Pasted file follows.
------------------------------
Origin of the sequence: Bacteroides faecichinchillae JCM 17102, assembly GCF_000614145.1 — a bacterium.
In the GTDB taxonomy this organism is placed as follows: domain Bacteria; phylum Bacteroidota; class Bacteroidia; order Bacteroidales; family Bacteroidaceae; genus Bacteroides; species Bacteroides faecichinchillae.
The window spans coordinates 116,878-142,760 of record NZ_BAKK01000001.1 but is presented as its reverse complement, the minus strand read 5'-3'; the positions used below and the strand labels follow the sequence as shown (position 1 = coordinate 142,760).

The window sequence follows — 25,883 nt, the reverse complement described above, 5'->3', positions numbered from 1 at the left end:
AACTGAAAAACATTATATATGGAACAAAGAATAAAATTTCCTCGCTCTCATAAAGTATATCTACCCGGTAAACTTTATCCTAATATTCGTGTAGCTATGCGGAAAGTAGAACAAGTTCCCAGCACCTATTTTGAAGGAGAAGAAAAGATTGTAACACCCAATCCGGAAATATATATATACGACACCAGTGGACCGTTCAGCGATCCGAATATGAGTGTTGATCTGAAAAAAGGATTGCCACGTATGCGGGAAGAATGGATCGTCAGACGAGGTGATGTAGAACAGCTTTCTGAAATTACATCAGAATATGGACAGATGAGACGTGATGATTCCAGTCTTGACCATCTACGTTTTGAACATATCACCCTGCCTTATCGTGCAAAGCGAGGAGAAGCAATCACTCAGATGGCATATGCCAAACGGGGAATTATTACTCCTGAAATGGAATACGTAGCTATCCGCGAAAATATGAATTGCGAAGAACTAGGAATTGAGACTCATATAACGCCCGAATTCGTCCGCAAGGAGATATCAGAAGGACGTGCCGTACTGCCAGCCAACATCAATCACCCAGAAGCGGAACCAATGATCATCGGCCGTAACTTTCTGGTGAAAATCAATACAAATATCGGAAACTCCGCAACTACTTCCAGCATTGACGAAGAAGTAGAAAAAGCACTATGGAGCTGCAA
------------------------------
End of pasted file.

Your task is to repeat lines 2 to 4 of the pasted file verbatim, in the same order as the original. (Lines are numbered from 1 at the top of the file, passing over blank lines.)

In the GTDB taxonomy this organism is placed as follows: domain Bacteria; phylum Bacteroidota; class Bacteroidia; order Bacteroidales; family Bacteroidaceae; genus Bacteroides; species Bacteroides faecichinchillae.
The window spans coordinates 116,878-142,760 of record NZ_BAKK01000001.1 but is presented as its reverse complement, the minus strand read 5'-3'; the positions used below and the strand labels follow the sequence as shown (position 1 = coordinate 142,760).

The window sequence follows — 25,883 nt, the reverse complement described above, 5'->3', positions numbered from 1 at the left end: